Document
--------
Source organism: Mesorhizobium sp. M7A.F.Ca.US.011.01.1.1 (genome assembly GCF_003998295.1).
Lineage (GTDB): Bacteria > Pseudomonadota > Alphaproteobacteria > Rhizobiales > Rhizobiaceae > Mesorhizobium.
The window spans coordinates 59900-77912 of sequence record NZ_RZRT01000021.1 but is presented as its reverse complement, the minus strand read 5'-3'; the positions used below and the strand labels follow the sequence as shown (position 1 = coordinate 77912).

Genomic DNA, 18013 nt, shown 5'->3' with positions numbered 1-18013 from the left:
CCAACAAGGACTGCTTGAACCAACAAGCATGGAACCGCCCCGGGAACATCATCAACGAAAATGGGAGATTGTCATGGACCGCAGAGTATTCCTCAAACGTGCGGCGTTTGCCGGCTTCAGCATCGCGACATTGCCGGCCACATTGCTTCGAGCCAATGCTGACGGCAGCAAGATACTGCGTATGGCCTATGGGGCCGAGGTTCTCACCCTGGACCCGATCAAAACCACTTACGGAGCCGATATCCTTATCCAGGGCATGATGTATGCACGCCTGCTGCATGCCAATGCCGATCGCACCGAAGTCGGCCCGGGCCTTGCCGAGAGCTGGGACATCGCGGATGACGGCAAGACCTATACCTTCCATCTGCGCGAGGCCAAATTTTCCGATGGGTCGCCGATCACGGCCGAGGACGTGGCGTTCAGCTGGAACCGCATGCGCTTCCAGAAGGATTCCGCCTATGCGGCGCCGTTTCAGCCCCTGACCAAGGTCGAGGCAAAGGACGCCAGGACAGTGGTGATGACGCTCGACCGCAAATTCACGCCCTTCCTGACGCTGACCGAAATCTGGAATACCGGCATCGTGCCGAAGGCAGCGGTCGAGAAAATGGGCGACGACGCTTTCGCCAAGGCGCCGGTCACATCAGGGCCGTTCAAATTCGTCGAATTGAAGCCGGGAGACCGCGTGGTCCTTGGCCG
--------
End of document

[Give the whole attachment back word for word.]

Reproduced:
Source organism: Mesorhizobium sp. M7A.F.Ca.US.011.01.1.1 (genome assembly GCF_003998295.1).
Lineage (GTDB): Bacteria > Pseudomonadota > Alphaproteobacteria > Rhizobiales > Rhizobiaceae > Mesorhizobium.
The window spans coordinates 59900-77912 of sequence record NZ_RZRT01000021.1 but is presented as its reverse complement, the minus strand read 5'-3'; the positions used below and the strand labels follow the sequence as shown (position 1 = coordinate 77912).

Genomic DNA, 18013 nt, shown 5'->3' with positions numbered 1-18013 from the left:
CCAACAAGGACTGCTTGAACCAACAAGCATGGAACCGCCCCGGGAACATCATCAACGAAAATGGGAGATTGTCATGGACCGCAGAGTATTCCTCAAACGTGCGGCGTTTGCCGGCTTCAGCATCGCGACATTGCCGGCCACATTGCTTCGAGCCAATGCTGACGGCAGCAAGATACTGCGTATGGCCTATGGGGCCGAGGTTCTCACCCTGGACCCGATCAAAACCACTTACGGAGCCGATATCCTTATCCAGGGCATGATGTATGCACGCCTGCTGCATGCCAATGCCGATCGCACCGAAGTCGGCCCGGGCCTTGCCGAGAGCTGGGACATCGCGGATGACGGCAAGACCTATACCTTCCATCTGCGCGAGGCCAAATTTTCCGATGGGTCGCCGATCACGGCCGAGGACGTGGCGTTCAGCTGGAACCGCATGCGCTTCCAGAAGGATTCCGCCTATGCGGCGCCGTTTCAGCCCCTGACCAAGGTCGAGGCAAAGGACGCCAGGACAGTGGTGATGACGCTCGACCGCAAATTCACGCCCTTCCTGACGCTGACCGAAATCTGGAATACCGGCATCGTGCCGAAGGCAGCGGTCGAGAAAATGGGCGACGACGCTTTCGCCAAGGCGCCGGTCACATCAGGGCCGTTCAAATTCGTCGAATTGAAGCCGGGAGACCGCGTGGTCCTTGGCCG